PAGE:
By Charles Kidder
You might think I’m practicing my Polish, trying to tell you that I’m waltzing my way to some place called Lotusland. Well, you would indeed have the Polish and waltzing connection correct. But in actuality, I’ve just put forth the name of a fabulous garden near Santa Barbara, California, so the name “Lotusland” now becomes more meaningful. But what about Ganna Walska?
Hanna Puazc was born to a middle-class family in Poland around 1887. It’s not easy to handily summarize the next ninety-seven years of her life. Early on she changed her name to Ganna Walska, the latter signifying the waltz. Her professions, not necessarily in any particular order, could be listed as artist, singer, mystic, gardener and serial monogamist. It is said that she “married often and well,” and her life in Europe, New York and California attests to that. In 1941 she and her last husband purchased an estate in Montecito and renamed it “Tibetland.” They intended to be a refuge for Tibetan monks, but when that idea did not come to fruition, the name was changed to “Lotusland” after Walska’s favorite flower.
Madame Walska, as she is frequently referred to, had purchased a quite lovely 37-acre property and garden but set about re-making it her own vision. A swimming pool was converted into a water feature to contain the signature lotuses. She had a love for desert plants and employed them to wonderful excess. If one cactus made a statement, she believed that dozens would bowl you over. A mass of Golden Barrel Cactus (Echinocactus grusonii) flank the front door to her house; they are endangered in the wild in Mexico, but fortunately easy to propagate.
Succulents are such a part of the Lotusland look that it’s tempting to say, if you don’t like them, then stay away. But that would be a mistake for a couple of reasons. First, there are several other totally different gardens on the estate: a Japanese garden, ferns, topiary, an orchard, a blue garden—albeit with many agaves—and a water garden. But I think that even cactus haters arriving with an open mind would come to appreciate the sculptural quality and sheer weirdness (to Easterners) of these amazing plants.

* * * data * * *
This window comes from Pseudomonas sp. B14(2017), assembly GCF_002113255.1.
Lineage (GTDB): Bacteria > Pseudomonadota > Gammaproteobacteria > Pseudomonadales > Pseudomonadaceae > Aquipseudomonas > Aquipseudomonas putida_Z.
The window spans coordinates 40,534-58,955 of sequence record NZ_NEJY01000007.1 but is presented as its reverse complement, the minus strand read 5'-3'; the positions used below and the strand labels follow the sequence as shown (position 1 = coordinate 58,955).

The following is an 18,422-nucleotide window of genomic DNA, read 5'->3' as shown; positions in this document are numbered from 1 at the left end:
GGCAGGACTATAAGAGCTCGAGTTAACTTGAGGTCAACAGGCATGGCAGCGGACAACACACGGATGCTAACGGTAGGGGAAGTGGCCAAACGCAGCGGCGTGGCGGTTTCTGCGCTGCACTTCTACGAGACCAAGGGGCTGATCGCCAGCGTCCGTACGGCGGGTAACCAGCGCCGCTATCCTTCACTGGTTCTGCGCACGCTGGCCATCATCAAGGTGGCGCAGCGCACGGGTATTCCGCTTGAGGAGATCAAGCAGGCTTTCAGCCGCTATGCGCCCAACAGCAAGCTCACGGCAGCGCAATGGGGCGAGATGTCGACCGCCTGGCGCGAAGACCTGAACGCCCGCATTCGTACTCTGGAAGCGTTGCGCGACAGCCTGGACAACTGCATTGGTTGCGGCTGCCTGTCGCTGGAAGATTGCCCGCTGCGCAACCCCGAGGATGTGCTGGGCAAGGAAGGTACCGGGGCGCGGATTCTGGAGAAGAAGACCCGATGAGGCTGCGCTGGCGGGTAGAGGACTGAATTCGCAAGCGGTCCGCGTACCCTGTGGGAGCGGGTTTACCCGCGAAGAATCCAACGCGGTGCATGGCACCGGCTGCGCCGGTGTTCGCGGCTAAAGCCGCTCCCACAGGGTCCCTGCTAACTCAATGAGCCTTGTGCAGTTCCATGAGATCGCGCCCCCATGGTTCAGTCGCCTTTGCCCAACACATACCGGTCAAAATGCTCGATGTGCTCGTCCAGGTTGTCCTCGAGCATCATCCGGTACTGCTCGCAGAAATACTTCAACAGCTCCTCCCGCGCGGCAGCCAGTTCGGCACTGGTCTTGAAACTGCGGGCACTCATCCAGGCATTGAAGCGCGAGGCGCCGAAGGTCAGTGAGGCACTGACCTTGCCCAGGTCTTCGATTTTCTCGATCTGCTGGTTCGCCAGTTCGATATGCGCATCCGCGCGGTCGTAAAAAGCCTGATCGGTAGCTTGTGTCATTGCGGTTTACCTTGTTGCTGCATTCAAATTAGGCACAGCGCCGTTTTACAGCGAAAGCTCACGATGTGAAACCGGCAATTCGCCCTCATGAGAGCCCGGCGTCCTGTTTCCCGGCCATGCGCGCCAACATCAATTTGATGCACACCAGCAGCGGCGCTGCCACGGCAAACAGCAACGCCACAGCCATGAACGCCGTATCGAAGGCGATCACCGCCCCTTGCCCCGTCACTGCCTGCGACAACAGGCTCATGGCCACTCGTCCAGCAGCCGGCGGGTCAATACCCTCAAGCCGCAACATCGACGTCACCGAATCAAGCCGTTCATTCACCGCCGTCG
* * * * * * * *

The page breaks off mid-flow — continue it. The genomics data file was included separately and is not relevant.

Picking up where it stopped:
Although Walska died in 1984, a major portion of her garden’s cacti did not arrive at Lotusland until 2001. Her friend Merritt S. Dunlap had promised her his collection in 1966, and upon his passing, over 300 different species were trucked up from the San Diego area over the course of a couple of years. One can only imagine the effort that went into such a task, especially with the need to protect both the plants and the laborers moving them.
At Lotusland you can walk down a path between a “forest” of cacti on one side and succulent euphorbias on the other. The two plant groups are unrelated, the first being from the New World, the second from the Old. Growing in similarly dry conditions, however, they have both adapted and assumed similar forms. But give them a closer look, and you will see subtle differences in stem and flower structure.
One can not talk about Lotusland and not mention the Cycad Garden. These primitive plants, bearing a superficial resemblance to palms and ferns, were also a favorite of Walska’s, so much so that she auctioned her jewelry collection to the tune of almost a million dollars to finance the purchase of the cycads. The collection of 900 specimens encompasses half of the world’s species, one of which is extinct in the wild.
Visiting Lotusland in May, one could not help be aware of California’s ongoing drought. They are very mindful of the problem and managing their water carefully. Fortunately, Lotusland has its own well and has been practicing sustainable and water-wise gardening for years.
Visiting Lotusland should be on any gardener’s bucket list, but it requires some planning. The garden is in a very exclusive area known as Montecito—think hedges and walls hiding grand mansions owned by the likes of Oprah Winfrey—and there are restrictions on the number of visitors. Visitation is only by guided tour; there are two per day, Wednesday through Saturday, mid-February through mid-November. Admission for adults is $45, certainly pricey compared to most gardens. But it’s worth every penny. Upkeep is far better than most public gardens, our tour guide was knowledgeable and friendly, and Lotusland does not have the freedom to admit more people to increase revenue.
If it fits into your schedule, one other must-see in California is the Giant Sequoia trees (Sequoiadendron giganteum). They are cousins to the Coast Redwoods (Sequoia sempervirens), which are taller but not as massive. Sequoias can exceed three hundred feet in height, have a diameter over twenty-five feet, and can live over three thousand years. I took many pictures of these trees, but none could capture their scale. Plus, if you walk up to one, you can have the pleasure of patting its fibrous, hollow-sounding bark, sometimes up to eighteen inches thick. Giant Sequoias are found in a few dozen scattered groves in the southern Sierra Nevada. Some of the best places to see them are national parks: Sequoia, Kings Canyon and Yosemite. But please note: in Yosemite, most of the much-visited Mariposa Grove will be closed to visitors for the next two years.